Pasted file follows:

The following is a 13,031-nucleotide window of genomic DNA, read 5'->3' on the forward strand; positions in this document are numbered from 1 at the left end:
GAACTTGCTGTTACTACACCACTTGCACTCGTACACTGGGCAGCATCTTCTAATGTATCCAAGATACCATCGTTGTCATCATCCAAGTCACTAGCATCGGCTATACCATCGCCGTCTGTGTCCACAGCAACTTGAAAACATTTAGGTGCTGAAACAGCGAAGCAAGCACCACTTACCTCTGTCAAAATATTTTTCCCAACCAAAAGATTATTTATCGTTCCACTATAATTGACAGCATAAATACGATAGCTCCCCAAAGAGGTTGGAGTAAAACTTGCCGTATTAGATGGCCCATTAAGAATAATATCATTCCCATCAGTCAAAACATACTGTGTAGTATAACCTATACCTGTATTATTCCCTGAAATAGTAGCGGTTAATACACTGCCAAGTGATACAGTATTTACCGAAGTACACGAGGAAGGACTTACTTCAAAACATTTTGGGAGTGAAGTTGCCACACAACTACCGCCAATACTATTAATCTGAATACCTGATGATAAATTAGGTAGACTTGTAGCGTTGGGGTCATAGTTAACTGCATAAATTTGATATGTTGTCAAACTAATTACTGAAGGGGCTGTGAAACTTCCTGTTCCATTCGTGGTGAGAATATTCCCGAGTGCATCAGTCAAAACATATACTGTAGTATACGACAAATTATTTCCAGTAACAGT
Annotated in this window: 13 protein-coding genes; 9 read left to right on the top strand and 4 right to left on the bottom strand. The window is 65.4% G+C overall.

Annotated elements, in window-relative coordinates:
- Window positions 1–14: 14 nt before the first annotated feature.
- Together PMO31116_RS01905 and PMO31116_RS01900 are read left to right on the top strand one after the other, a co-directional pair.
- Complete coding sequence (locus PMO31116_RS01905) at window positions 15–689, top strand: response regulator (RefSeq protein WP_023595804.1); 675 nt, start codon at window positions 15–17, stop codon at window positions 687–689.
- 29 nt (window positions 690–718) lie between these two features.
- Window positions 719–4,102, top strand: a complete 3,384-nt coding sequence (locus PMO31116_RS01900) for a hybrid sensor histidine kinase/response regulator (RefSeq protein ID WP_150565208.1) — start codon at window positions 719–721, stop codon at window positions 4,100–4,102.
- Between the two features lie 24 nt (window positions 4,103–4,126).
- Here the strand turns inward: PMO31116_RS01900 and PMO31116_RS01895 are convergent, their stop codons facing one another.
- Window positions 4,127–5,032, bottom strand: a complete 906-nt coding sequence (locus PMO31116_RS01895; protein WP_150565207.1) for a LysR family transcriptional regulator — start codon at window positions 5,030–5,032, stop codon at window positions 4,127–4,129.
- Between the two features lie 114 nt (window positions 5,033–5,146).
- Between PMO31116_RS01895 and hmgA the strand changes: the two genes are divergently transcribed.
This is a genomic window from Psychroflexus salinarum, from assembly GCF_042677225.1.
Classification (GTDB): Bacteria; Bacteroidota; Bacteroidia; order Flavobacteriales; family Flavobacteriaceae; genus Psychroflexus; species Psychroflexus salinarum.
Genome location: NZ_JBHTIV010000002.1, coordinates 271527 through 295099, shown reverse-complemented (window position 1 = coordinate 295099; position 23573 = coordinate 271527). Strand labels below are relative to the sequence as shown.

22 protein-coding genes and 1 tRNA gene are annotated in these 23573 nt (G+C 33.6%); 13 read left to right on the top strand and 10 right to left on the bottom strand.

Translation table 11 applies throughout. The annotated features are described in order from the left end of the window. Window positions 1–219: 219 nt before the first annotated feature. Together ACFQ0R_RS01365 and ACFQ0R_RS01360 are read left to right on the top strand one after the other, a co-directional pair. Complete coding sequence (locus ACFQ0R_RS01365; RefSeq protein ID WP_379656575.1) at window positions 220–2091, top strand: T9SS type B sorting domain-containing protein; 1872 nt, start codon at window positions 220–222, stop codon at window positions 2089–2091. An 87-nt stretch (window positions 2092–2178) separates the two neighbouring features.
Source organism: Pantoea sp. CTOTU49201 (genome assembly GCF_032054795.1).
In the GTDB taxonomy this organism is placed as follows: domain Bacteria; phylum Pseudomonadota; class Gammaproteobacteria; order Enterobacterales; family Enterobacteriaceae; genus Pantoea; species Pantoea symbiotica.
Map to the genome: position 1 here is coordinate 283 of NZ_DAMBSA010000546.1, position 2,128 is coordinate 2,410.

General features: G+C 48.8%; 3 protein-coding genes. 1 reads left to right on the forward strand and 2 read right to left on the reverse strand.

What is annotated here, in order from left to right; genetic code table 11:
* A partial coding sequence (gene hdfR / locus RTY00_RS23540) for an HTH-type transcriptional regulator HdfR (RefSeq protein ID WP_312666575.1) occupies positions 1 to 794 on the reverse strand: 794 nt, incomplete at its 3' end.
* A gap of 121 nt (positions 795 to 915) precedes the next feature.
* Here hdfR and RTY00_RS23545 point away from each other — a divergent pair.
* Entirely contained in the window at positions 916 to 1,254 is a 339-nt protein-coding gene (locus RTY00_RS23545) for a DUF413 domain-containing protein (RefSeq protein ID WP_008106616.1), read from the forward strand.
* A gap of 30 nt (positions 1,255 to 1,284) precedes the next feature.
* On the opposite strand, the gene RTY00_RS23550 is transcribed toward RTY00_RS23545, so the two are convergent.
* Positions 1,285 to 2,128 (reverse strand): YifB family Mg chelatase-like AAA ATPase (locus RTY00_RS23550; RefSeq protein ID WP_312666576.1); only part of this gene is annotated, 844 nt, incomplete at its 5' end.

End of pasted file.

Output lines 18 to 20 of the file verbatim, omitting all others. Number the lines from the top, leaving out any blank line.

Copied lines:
22 protein-coding genes and 1 tRNA gene are annotated in these 23573 nt (G+C 33.6%); 13 read left to right on the top strand and 10 right to left on the bottom strand.

Translation table 11 applies throughout. The annotated features are described in order from the left end of the window. Window positions 1–219: 219 nt before the first annotated feature. Together ACFQ0R_RS01365 and ACFQ0R_RS01360 are read left to right on the top strand one after the other, a co-directional pair. Complete coding sequence (locus ACFQ0R_RS01365; RefSeq protein ID WP_379656575.1) at window positions 220–2091, top strand: T9SS type B sorting domain-containing protein; 1872 nt, start codon at window positions 220–222, stop codon at window positions 2089–2091. An 87-nt stretch (window positions 2092–2178) separates the two neighbouring features.
Source organism: Pantoea sp. CTOTU49201 (genome assembly GCF_032054795.1).